Just about everyone except my dog has weighed in on Hillary Clinton’s campaign post-mortem What Happened. Not surprisingly, opinions are fierce. If you love Hillary, the book will make you angry. If you hate Hillary, the book will make you angry.

It seems, though, that unlike my dog – who listened along with me during a long car trip – many with the loudest critiques didn’t bother to read it. You cannot read What Happened and not hear the gut-splitting sound of Hillary falling on her sword time and time again. She takes full responsibility for the loss and to say otherwise simply demonstrates poor reading comprehension.

Does she point to other factors in the loss? Of course! It’s a post-mortem; that’s how they are supposed to work. The patient died. I am the responsible doctor. Now, let’s figure out what made her sick and where we made mistakes so that it doesn’t happen again.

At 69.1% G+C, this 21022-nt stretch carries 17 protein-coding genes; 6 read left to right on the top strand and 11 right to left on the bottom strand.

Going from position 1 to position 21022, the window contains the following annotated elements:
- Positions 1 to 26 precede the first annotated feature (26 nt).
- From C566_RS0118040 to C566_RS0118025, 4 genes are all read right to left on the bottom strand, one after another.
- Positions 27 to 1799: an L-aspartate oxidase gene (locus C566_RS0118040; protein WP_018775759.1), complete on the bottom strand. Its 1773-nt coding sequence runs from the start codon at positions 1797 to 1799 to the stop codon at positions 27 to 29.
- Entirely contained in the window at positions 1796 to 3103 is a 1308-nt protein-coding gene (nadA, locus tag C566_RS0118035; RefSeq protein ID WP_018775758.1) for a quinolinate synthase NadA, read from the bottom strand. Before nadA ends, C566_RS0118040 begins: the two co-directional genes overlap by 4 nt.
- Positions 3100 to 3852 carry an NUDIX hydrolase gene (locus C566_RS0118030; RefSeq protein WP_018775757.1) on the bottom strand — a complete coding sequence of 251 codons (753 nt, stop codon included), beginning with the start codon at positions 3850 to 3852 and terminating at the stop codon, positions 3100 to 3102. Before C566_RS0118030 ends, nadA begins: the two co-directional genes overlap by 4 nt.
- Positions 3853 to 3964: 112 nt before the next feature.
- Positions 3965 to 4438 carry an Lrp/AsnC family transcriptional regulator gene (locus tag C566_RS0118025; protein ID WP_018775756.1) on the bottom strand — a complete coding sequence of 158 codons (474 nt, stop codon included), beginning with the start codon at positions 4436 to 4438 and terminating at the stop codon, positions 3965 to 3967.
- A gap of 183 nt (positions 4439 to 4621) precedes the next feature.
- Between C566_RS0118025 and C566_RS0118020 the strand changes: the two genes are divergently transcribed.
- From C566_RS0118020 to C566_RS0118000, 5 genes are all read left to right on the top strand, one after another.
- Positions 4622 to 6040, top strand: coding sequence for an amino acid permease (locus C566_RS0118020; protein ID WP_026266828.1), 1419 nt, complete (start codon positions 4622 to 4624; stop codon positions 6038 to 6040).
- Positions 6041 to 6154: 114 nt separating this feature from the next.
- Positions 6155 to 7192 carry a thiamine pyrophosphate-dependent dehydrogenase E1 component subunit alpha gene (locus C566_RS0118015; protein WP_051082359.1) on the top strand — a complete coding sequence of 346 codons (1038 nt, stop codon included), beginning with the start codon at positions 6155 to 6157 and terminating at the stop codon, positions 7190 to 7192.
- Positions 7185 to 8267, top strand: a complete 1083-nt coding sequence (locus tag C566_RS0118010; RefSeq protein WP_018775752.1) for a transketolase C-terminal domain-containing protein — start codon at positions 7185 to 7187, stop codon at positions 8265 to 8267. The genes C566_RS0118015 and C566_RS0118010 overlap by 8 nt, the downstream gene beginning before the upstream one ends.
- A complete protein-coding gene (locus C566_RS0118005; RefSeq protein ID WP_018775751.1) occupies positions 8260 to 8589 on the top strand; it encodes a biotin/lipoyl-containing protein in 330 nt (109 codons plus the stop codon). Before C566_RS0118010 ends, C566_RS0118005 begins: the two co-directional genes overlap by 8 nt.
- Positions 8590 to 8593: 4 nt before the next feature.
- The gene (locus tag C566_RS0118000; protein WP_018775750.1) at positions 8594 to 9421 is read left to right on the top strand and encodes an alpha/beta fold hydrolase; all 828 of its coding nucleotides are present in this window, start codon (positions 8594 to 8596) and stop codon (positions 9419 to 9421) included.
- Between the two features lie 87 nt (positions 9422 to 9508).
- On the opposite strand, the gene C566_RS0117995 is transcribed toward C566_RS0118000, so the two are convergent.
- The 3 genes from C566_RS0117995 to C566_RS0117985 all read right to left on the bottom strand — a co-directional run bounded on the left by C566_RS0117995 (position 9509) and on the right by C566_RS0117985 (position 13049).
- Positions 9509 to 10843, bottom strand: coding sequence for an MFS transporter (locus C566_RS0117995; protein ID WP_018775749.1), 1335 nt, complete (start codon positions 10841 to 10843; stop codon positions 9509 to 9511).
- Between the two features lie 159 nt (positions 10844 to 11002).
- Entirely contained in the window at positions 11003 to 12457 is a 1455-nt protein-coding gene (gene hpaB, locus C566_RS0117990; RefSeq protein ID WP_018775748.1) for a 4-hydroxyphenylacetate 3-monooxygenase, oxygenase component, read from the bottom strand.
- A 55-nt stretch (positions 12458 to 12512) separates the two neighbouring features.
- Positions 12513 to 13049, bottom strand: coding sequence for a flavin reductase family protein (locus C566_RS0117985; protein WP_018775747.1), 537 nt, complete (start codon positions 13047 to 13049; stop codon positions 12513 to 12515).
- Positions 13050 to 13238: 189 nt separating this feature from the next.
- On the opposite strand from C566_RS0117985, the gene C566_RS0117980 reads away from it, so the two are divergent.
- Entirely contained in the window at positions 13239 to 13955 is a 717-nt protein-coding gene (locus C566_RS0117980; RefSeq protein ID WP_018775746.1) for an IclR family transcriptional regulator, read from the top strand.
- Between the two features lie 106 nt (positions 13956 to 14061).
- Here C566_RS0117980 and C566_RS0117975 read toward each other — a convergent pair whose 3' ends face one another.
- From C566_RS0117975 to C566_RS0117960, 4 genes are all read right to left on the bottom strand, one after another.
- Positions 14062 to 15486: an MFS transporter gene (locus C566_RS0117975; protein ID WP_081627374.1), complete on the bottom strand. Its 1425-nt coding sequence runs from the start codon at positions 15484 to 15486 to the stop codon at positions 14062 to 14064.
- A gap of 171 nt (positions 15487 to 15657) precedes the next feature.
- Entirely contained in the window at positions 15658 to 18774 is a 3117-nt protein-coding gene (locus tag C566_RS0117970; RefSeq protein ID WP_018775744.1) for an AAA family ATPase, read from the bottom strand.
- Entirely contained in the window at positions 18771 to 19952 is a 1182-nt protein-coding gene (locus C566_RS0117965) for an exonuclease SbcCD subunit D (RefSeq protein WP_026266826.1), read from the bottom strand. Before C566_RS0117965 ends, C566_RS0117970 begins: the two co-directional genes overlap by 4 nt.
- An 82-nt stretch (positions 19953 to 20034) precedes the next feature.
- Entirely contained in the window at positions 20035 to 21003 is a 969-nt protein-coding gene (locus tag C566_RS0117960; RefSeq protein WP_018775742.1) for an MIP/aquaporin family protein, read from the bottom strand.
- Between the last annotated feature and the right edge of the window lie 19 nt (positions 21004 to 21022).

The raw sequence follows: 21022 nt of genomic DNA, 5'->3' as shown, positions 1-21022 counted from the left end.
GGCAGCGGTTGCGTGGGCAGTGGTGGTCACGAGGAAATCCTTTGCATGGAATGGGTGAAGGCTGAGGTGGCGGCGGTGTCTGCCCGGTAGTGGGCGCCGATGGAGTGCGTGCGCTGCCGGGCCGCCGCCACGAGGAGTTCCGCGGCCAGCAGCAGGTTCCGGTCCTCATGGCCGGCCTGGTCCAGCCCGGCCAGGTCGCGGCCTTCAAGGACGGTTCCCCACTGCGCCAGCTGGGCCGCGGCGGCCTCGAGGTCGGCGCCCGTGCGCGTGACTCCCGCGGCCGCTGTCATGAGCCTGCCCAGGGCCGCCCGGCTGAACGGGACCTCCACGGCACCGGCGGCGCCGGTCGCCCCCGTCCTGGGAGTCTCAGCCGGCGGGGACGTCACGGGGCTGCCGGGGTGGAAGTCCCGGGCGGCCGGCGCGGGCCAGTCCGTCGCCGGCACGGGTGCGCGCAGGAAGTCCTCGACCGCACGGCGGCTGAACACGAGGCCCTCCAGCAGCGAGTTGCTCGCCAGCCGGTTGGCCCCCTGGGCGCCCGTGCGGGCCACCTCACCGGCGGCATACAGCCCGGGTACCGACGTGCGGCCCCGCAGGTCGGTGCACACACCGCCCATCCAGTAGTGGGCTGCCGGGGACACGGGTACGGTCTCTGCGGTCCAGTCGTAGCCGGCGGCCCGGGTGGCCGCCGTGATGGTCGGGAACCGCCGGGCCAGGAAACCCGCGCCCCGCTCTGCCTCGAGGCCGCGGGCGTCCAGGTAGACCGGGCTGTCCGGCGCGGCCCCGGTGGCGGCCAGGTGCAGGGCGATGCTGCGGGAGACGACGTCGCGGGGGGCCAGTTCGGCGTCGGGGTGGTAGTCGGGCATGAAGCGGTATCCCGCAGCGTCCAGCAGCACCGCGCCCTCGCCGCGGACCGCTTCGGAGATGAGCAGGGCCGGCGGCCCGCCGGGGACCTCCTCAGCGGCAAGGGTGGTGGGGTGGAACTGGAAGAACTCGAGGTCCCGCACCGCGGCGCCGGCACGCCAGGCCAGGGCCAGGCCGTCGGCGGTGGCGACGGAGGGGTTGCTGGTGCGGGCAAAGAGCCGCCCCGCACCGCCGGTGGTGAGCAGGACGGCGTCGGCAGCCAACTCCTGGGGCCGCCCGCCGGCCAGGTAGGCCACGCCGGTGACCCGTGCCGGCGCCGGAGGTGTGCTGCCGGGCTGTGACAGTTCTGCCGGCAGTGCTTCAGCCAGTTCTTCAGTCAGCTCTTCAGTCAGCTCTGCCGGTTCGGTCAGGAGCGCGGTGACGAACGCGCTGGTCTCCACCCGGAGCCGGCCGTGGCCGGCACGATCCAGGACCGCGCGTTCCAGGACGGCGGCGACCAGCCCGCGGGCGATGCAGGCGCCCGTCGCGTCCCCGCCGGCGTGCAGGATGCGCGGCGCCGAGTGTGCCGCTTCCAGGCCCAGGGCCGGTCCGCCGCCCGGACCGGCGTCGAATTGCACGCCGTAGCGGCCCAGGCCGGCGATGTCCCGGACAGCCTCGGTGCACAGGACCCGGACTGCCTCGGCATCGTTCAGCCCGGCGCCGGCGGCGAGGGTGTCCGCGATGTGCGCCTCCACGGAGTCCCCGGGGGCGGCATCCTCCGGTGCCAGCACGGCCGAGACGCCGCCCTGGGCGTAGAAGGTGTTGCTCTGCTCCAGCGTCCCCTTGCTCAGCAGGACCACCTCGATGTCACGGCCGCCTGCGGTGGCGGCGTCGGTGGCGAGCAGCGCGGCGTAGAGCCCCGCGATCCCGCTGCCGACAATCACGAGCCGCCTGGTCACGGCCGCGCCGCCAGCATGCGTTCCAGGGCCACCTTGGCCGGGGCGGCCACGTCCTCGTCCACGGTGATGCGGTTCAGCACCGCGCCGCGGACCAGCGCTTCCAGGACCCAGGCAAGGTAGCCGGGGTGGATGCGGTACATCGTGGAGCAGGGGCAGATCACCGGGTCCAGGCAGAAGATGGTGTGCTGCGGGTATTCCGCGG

Please, no matter what you think of Hillary, do not miss the very real evidence that this election was profoundly influenced by Russian-backed propaganda (let’s call “fake news” what it is, shall we?) and a national media nearly undone by a candidate who has only a passing acquaintance with civility and truth. If there is no other takeaway from this book (there is; hang with me here), it is that a media-illiterate electorate is easily influenced and more easily manipulated. If we want this little democratic experiment we call America to continue, we need to smarten up, and fast.

By the same token, those who see What Happened as a feminist manifesto wrested from beneath the jackboot of misogyny are missing an even bigger point. Hillary didn’t lose because she is a girl; she lost because she ran like one.

(I’m pausing here to give you a chance to collect yourself. Trust me, you’ll like me again by the end of this post.)